Here's a short history of the woman who created Mothers Day for her mom and took it national, only to fight against the commercialization of her passion:
Katharine Antolini, a historian who has studied Jarvis and how Mother’s Day became a national holiday.
While dining at a Philadelphia tearoom owned by her friend John Wanamaker, Anna Jarvis ordered a salad — then dumped it on the floor. Jarvis hated that the food was called “Mother’s Day Salad,” named after a celebration of mothers that she had pioneered years earlier. To her, it was a cheap marketing gimmick to profit off an idea that she considered to be hers, and hers alone.
She started fights, threatened lawsuits, wrote letters to politicians, issued bitter news releases, organized protests, fought with Eleanor Roosevelt, demanded an audience with sitting presidents, among other actions. She even claimed legal copyright to the holiday, Antolini said. Her letters were signed, “Anna Jarvis, Founder of Mother’s Day.”
If she were alive today, Antolini said, Jarvis would’ve been thrilled that Mother’s Day remains popular. “But she’d be upset that people don’t remember her,” the historian said. She would probably be equally angered to know that the holiday is celebrated in part through Mother’s Day specials and sales, Hallmark cards and floral arrangements.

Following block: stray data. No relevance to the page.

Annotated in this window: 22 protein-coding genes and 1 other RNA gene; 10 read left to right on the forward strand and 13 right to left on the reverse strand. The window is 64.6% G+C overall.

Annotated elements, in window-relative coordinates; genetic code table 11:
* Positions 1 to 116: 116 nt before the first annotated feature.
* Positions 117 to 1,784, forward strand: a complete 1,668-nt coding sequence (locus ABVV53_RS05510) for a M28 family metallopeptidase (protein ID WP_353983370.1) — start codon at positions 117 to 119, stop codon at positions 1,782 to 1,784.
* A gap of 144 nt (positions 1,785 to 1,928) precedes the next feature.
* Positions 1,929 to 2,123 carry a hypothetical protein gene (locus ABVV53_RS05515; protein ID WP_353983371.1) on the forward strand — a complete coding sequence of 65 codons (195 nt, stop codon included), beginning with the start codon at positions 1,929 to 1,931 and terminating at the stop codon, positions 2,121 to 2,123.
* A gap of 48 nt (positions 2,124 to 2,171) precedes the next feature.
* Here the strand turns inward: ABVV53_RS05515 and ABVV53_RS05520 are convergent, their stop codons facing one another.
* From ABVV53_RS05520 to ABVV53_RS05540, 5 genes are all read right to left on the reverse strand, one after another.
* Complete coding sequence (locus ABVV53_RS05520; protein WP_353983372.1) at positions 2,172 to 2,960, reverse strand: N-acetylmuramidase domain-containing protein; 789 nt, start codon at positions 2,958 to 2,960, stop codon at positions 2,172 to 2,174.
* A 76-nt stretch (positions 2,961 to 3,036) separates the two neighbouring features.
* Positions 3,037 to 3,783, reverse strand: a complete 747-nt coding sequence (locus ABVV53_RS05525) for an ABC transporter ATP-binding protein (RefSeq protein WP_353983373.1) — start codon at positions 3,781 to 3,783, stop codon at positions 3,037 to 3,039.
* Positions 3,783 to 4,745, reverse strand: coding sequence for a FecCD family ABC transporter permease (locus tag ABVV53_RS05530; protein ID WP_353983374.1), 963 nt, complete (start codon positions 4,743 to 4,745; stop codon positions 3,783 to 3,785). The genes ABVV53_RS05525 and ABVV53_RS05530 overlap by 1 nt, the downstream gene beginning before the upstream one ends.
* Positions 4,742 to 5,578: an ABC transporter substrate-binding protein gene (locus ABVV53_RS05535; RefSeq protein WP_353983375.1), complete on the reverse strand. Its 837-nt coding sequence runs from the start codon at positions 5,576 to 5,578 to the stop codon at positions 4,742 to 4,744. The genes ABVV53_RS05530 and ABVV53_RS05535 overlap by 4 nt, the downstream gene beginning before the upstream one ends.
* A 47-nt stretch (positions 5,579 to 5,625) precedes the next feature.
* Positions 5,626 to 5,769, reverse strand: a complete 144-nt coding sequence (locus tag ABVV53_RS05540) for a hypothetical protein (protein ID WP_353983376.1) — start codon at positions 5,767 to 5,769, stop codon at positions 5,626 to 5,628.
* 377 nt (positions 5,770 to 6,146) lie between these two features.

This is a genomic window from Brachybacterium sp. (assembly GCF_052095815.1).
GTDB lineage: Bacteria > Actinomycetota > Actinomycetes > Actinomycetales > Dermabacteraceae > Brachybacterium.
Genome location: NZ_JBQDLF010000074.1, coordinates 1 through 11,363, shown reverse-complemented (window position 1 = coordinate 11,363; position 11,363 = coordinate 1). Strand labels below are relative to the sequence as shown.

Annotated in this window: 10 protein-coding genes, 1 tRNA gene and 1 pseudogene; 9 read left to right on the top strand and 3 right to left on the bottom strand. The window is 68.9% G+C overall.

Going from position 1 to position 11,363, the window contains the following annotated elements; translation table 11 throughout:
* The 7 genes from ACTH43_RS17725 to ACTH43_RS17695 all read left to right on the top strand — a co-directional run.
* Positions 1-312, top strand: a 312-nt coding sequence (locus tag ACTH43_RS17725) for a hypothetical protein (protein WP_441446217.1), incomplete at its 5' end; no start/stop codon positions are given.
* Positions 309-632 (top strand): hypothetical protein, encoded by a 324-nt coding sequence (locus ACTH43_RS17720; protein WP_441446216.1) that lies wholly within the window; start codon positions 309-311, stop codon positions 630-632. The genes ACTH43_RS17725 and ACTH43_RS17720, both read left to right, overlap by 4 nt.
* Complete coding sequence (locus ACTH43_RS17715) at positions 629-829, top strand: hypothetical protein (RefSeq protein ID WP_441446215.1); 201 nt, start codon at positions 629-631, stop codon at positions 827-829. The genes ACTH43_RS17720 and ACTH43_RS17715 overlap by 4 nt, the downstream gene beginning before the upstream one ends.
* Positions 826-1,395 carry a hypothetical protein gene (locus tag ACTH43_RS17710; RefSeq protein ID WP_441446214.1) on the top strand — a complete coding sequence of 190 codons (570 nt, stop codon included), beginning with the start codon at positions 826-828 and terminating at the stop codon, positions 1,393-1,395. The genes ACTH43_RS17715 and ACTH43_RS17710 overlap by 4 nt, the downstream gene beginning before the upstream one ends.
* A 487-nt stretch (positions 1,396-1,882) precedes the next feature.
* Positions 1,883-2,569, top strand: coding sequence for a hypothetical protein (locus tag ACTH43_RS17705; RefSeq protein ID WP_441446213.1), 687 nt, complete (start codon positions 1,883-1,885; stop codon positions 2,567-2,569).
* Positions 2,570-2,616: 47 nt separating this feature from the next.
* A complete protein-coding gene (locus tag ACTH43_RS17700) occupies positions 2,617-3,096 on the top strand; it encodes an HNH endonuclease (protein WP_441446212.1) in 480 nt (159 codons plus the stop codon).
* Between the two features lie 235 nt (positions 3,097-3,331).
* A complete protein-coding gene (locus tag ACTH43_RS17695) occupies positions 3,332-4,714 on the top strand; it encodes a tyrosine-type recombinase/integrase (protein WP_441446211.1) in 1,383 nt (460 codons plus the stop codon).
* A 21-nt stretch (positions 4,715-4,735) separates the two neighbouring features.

On May 8, 1914, Congress passed a law declaring the second Sunday of May as Mother’s Day.
She spent the next years railing against flower shop owners, cardmakers and the candy industry for profiting off the holiday. “They’re commercializing my Mother’s Day,” she complained in a letter to newspapers, according to a 1986 Washington Post story. “This is not what I intended.”
A news release she issued, according to a 1994 Post article, read: “WHAT WILL YOU DO to route charlatans, bandits, pirates, racketeers, kidnappers and other termites that would undermine with their greed one of the finest, noblest and truest movements and celebrations?”
Even charities became the target of her disdain. During the Great Depression of the 1930s, charities held fundraising events on Mother’s Day to help mothers in need. Jarvis resented that. “She didn’t want it to be a beggar’s day,” Antolini said. “She didn’t want the day to be turned into just another charity event. You don’t pity mothers; you honor them.”
By the early 1940s, Jarvis had become undernourished and was losing her eyesight. Friends and associates placed her in a sanitarium in West Chester, Pa. She died Nov. 24, 1948.
Mother’s Day has become one of the most profitable U.S. holidays, with annual spending steadily growing since 2006. This year, consumers are expected to spend a record high of $23.6 billion, according to the National Retail Federation. Antolini said Jarvis would be enraged at that.